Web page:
Costs? Yes, it will cost millions to implement, but that’s true no matter which option is chosen. Secondly, it’s a plan that’s implemented over many years with contributions from the city, county, state, and developers (still to be determined, but that’s typical—no one commits unless there’s a plan). Finally, so much is still undecided (will BRT be implemented? will utilities be placed underground? will the state be willing to acquire the additional ROW?) that the cost estimates being tossed around are unreliable. What’s being proposed at a 252′ wide ROW is what you’d expect for a very busy highway next to a suburban neighborhood (sorry, there’s no way you can convince me that the Pike is a country road). This isn’t an outrageous vision with a price tag to match. We’re going to have traffic congestion, so let’s encourage it in commercial districts such as the Rockville Pike, not in residential areas. If someone claims that taxes will increase if this Plan is adopted, ask them “how much?” A dollar? Ten dollars? One hundred dollars? Then ask if the cheaper alternative is a better alternative. I’d happily see my taxes increase that much each year if it’ll make Rockville Pike function and look better than it does now. At least I’ll be able to see where my taxes dollars are going (and if you care about taxes, you should know that not one person has complained to the County Council about their recent effort to increase property taxes, which accounts for the bulk of our local tax payments).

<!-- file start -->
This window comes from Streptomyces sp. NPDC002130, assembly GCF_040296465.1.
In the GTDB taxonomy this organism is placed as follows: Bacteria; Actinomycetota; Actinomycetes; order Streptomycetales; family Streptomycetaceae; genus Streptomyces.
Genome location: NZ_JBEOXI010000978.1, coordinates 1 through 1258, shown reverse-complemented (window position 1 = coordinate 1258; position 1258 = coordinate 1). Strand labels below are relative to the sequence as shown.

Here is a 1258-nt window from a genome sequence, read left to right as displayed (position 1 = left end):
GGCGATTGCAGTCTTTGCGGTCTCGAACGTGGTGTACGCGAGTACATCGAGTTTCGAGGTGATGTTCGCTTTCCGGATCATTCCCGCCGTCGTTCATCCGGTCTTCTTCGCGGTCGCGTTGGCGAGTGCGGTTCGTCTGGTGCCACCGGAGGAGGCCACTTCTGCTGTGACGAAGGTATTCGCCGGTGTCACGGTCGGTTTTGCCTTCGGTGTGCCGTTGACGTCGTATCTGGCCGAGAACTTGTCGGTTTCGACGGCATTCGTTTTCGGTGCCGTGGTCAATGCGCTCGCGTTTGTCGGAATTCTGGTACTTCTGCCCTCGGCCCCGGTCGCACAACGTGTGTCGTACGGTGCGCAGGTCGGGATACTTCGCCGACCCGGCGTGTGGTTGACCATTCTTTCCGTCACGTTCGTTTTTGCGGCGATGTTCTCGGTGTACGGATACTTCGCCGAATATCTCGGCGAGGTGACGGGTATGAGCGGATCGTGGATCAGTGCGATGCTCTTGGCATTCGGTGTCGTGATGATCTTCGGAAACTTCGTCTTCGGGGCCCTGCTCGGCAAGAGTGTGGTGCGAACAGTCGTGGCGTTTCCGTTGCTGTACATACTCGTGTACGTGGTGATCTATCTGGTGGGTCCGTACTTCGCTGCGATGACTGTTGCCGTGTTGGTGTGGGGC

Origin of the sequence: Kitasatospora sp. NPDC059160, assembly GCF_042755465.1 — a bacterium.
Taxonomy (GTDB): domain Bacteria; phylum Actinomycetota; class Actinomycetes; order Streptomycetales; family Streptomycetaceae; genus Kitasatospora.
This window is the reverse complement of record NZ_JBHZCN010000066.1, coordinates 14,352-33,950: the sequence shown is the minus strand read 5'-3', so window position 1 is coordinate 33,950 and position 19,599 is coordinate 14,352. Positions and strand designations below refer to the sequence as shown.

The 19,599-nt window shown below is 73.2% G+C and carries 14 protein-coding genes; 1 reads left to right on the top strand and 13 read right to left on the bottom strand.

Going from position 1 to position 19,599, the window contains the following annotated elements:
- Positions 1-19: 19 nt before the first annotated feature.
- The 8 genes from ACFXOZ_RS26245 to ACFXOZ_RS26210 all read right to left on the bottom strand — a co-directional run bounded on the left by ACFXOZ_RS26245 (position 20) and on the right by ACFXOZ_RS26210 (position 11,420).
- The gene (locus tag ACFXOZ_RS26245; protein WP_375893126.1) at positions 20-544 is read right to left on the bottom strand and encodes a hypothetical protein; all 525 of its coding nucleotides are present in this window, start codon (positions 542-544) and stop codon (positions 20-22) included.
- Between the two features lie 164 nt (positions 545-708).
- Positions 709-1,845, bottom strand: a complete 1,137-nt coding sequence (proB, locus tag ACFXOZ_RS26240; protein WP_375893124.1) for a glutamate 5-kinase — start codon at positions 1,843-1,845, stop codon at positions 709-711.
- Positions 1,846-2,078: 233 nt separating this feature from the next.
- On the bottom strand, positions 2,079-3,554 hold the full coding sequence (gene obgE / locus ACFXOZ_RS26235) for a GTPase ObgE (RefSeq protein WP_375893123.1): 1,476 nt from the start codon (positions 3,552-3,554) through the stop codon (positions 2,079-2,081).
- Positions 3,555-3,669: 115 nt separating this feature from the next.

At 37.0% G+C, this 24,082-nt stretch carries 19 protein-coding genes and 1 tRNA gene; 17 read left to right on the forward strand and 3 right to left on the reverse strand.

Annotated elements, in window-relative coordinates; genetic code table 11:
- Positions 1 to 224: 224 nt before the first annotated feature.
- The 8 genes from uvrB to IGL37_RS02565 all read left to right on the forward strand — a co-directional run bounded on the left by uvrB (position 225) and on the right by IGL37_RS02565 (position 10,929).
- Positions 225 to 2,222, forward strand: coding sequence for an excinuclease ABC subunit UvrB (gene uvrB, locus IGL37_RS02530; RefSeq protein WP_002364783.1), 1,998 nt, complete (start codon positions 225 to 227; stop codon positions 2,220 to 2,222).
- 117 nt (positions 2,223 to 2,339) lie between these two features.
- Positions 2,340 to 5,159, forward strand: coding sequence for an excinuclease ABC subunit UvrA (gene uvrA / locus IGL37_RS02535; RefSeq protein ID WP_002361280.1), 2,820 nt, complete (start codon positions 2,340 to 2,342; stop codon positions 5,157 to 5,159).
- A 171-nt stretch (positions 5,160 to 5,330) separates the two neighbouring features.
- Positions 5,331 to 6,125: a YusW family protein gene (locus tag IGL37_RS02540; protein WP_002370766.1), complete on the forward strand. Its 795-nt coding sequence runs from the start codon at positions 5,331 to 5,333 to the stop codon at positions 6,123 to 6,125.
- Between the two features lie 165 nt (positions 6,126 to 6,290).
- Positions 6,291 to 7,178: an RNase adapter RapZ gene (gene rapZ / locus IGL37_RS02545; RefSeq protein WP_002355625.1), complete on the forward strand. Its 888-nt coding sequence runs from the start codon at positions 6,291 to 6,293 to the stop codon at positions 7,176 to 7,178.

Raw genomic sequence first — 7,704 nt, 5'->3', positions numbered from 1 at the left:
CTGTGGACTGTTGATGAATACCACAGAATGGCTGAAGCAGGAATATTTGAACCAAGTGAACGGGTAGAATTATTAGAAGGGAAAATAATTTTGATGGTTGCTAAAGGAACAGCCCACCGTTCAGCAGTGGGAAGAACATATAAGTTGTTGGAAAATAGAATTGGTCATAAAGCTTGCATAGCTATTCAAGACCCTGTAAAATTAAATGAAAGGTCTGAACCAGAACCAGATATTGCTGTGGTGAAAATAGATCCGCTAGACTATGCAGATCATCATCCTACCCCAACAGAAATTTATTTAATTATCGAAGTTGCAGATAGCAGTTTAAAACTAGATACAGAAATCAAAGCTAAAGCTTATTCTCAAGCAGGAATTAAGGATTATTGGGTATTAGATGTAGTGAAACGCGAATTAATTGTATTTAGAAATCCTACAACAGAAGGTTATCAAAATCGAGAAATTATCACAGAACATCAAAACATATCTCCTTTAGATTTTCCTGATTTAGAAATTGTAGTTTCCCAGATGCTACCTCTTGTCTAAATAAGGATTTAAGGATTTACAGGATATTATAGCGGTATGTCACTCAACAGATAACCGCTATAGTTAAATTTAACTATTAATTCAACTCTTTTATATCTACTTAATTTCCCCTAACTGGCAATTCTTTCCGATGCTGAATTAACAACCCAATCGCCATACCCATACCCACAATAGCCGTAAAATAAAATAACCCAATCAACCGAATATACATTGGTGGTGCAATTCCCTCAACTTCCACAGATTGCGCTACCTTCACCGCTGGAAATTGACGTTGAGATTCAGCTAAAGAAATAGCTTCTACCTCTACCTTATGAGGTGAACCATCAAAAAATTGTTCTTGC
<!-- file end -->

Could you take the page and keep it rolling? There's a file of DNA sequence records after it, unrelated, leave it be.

Here’s what I know for sure: the current 1989 plan is woefully out of date and the Pike is a mess. We need to have a plan to get it fixed and the Planning Commission’s 252′-wide recommendation looks like the right one, not B. F. Saul’s 216′-wide version.